10/13/2005 11:00PM

Sumo title event was big business

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Considering all the over-the-top offerings available in Las Vegas, it's hard to find something happening here for the first time. Well that rarity occurred last week when Mandalay Bay hosted the Grand Sumo Championship.

Sumo, a revered 1,500-year-old sport in Japan, made its first showing in this desert city. The last matches staged in the U.S. before this were at Madison Square Garden in New York City back in 1985. Yet here were 38 rikishi, the Japanese name for sumo wrestlers, enjoying Las Vegas, as will 37 million tourists this year.

The rikishi is a superstar athlete in Japan. On our local news, a Japanese media person compared their popularity on a par with Tiger Woods or Michael Jordan.

Yet here were these 400-pound men mingling with other guests in local casinos, playing slot machines, table games, attending Strip shows, and eating heaping plates of food at the buffet. They were easy to spot. The rikishi in public must wear a traditional garb of kimono and long hair slicked back in a topknot.

The chef staff at Mandalay Bay supplemented their buffet with authentic Japanese cuisine, including chanko-nabe, a traditional meat stew served to rikishi to bulk up their weight. Nevertheless, they quickly found out the rikishi wanted to sample different fare and they found a home at the carving station, devouring huge slabs of steaks, chops, and ribs.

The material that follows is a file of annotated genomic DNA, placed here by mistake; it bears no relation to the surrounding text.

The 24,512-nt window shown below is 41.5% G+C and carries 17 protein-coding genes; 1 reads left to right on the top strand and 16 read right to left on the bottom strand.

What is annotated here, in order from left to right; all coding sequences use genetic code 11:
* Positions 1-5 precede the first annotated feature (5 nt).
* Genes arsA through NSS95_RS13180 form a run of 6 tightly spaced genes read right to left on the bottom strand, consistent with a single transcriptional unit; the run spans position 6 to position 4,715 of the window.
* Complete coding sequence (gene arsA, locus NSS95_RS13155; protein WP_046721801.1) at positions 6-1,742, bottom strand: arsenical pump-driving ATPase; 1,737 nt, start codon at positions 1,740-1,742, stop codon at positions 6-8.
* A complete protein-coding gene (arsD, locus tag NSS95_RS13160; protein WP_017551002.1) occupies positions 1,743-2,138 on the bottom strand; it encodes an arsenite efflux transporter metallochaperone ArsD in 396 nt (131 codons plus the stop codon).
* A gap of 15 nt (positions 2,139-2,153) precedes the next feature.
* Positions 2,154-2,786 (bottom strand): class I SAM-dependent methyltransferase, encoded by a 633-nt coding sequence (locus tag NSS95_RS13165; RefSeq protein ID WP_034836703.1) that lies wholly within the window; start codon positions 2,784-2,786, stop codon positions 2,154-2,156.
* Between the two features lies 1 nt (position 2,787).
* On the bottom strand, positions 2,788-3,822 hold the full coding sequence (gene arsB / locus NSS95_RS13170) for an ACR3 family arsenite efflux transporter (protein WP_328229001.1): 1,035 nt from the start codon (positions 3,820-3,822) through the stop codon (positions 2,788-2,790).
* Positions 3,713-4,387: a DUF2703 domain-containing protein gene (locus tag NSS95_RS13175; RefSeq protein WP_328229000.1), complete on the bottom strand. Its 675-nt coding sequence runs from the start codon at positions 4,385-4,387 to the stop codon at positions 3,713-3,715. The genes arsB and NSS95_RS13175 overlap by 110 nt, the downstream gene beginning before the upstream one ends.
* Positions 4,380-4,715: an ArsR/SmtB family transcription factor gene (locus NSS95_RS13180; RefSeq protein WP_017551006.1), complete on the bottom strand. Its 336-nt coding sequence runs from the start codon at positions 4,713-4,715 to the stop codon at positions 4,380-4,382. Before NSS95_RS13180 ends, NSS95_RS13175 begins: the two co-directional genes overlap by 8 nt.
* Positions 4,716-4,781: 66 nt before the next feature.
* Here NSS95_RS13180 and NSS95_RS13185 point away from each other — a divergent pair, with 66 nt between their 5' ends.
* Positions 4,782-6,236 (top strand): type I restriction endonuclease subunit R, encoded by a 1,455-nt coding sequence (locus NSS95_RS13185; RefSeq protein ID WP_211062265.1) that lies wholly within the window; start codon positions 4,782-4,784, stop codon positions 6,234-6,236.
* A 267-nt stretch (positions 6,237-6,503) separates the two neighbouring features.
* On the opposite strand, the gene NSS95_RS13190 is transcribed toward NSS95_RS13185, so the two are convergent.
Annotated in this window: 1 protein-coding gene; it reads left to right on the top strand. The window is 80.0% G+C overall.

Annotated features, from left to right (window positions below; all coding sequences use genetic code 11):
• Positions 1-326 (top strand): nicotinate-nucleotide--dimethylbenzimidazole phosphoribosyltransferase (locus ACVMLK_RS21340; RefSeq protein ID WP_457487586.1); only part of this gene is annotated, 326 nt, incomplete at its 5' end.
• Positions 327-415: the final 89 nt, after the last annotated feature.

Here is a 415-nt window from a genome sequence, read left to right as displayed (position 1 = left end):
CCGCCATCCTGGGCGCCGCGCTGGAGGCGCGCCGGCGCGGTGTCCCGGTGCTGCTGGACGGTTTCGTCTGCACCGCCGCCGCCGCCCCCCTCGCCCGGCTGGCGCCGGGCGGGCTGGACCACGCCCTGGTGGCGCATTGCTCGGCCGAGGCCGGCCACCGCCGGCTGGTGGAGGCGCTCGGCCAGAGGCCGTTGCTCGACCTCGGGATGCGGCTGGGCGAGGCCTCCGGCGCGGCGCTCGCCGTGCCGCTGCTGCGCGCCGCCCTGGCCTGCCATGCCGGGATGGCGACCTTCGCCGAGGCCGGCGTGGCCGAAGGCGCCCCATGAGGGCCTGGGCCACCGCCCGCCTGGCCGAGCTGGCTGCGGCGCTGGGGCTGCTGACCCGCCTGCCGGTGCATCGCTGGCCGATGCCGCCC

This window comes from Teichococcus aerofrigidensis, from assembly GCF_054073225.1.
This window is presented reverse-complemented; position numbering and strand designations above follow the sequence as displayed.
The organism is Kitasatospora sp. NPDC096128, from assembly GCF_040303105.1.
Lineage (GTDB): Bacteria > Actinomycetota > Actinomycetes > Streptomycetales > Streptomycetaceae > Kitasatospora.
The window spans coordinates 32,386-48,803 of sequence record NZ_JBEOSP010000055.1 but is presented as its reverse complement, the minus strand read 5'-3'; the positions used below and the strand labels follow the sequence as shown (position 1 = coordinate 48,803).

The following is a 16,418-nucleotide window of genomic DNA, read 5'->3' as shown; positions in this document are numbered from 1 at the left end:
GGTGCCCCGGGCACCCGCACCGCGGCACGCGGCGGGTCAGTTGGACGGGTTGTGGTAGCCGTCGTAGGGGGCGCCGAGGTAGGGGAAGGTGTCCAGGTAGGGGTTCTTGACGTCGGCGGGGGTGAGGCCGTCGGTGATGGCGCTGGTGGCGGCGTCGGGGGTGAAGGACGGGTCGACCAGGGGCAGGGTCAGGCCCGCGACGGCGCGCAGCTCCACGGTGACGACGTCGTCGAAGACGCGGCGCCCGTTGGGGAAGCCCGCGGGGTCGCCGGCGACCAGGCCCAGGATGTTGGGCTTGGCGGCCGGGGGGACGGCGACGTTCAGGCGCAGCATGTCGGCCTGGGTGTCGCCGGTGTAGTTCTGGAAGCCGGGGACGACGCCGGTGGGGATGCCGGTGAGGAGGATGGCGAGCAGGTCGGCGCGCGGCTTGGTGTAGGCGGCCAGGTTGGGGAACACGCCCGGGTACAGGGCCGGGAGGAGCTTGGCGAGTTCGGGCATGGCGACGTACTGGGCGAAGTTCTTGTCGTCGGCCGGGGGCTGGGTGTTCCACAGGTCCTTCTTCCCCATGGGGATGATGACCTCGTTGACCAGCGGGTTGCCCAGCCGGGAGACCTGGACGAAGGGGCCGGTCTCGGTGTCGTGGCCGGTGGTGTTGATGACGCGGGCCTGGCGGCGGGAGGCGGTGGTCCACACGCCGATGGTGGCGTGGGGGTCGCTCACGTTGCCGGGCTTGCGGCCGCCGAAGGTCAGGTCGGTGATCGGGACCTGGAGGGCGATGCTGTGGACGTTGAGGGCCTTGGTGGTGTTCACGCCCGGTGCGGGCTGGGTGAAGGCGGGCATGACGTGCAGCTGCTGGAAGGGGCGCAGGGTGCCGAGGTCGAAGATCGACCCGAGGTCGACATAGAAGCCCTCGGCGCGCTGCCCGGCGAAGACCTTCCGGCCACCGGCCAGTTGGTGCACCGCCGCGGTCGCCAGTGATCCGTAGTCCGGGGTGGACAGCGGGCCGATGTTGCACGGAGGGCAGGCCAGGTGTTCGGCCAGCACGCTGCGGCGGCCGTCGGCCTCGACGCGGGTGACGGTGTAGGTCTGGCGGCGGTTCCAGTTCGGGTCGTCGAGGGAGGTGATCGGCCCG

Eating takes up a big part of the rikishi's day. These men aren't born to be 350-450 pound behemoths. A typical diet ranges between 5,000 to 10,000 calories a day. For comparison, jockey Laffit Pincay, Jr. consumed a meager 600-800 calories a day during his riding career.

Sometimes necessity creates strange bedfellows, thus the reason sumo came to Las Vegas was for increased public relations.

As popular as sumo is in Japan, its attendance has been dropping. Promoters sought to take sumo on the road to grow the sport, and what better world stage than Las Vegas?

In turn, the Las Vegas tourism board is always looking for new, exciting product, and sumo is a magical sport with the highly sought Asian market.

This was the proverbial win-win situation. Nearly 25,000 attended the three-day event, and the national media was all over the story. All the network morning shows did live remotes. Jay Leno sent a Tonight Show crew to film a skit, and the print media covering it included the likes of USA Today, The New York Times, and the Wall Street Journal. And that doesn't include a huge media throng from the Far East.

Needless to say, the Grand Sumo Championship was a big success. As for the winner, it was the tournament favorite Asashoryu, the reigning champion, or yokozuna.

Will sumo return to Las Vegas anytime soon? As with most things in this city, you can bet on it.

Richard Eng is the turf editor for the Las Vegas Review-Journal and host of the Race Day Las Vegas Wrap Up radio show.